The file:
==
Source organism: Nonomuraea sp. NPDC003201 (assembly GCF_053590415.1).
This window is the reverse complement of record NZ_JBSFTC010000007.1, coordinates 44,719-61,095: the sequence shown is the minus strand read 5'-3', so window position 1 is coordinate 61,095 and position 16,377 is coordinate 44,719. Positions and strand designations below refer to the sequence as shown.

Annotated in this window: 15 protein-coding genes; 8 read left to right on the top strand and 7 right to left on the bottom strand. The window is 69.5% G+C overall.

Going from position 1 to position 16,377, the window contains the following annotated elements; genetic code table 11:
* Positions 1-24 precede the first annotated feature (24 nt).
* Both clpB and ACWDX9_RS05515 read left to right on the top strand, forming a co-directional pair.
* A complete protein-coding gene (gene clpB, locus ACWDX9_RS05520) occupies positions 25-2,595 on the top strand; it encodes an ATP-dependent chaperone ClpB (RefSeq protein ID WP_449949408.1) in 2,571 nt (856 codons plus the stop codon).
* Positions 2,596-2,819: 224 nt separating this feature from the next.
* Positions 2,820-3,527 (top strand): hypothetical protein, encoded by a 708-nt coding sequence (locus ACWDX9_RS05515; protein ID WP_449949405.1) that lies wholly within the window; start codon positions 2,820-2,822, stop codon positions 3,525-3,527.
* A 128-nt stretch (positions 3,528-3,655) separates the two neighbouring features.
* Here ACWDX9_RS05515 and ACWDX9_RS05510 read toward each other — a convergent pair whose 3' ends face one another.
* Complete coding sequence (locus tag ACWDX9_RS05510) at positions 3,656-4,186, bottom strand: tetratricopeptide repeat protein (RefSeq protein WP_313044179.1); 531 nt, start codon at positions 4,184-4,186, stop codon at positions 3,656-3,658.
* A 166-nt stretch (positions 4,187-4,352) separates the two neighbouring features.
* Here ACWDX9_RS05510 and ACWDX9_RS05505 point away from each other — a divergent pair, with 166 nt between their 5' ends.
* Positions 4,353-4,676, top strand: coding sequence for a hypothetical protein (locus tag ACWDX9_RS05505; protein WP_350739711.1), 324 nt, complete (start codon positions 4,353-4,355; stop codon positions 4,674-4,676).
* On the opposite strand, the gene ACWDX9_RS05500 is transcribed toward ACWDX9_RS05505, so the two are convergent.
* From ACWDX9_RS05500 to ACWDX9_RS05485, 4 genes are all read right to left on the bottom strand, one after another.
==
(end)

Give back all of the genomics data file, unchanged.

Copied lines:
Source organism: Nonomuraea sp. NPDC003201 (assembly GCF_053590415.1).
This window is the reverse complement of record NZ_JBSFTC010000007.1, coordinates 44,719-61,095: the sequence shown is the minus strand read 5'-3', so window position 1 is coordinate 61,095 and position 16,377 is coordinate 44,719. Positions and strand designations below refer to the sequence as shown.

Annotated in this window: 15 protein-coding genes; 8 read left to right on the top strand and 7 right to left on the bottom strand. The window is 69.5% G+C overall.

Going from position 1 to position 16,377, the window contains the following annotated elements; genetic code table 11:
* Positions 1-24 precede the first annotated feature (24 nt).
* Both clpB and ACWDX9_RS05515 read left to right on the top strand, forming a co-directional pair.
* A complete protein-coding gene (gene clpB, locus ACWDX9_RS05520) occupies positions 25-2,595 on the top strand; it encodes an ATP-dependent chaperone ClpB (RefSeq protein ID WP_449949408.1) in 2,571 nt (856 codons plus the stop codon).
* Positions 2,596-2,819: 224 nt separating this feature from the next.
* Positions 2,820-3,527 (top strand): hypothetical protein, encoded by a 708-nt coding sequence (locus ACWDX9_RS05515; protein ID WP_449949405.1) that lies wholly within the window; start codon positions 2,820-2,822, stop codon positions 3,525-3,527.
* A 128-nt stretch (positions 3,528-3,655) separates the two neighbouring features.
* Here ACWDX9_RS05515 and ACWDX9_RS05510 read toward each other — a convergent pair whose 3' ends face one another.
* Complete coding sequence (locus tag ACWDX9_RS05510) at positions 3,656-4,186, bottom strand: tetratricopeptide repeat protein (RefSeq protein WP_313044179.1); 531 nt, start codon at positions 4,184-4,186, stop codon at positions 3,656-3,658.
* A 166-nt stretch (positions 4,187-4,352) separates the two neighbouring features.
* Here ACWDX9_RS05510 and ACWDX9_RS05505 point away from each other — a divergent pair, with 166 nt between their 5' ends.
* Positions 4,353-4,676, top strand: coding sequence for a hypothetical protein (locus tag ACWDX9_RS05505; protein WP_350739711.1), 324 nt, complete (start codon positions 4,353-4,355; stop codon positions 4,674-4,676).
* On the opposite strand, the gene ACWDX9_RS05500 is transcribed toward ACWDX9_RS05505, so the two are convergent.
* From ACWDX9_RS05500 to ACWDX9_RS05485, 4 genes are all read right to left on the bottom strand, one after another.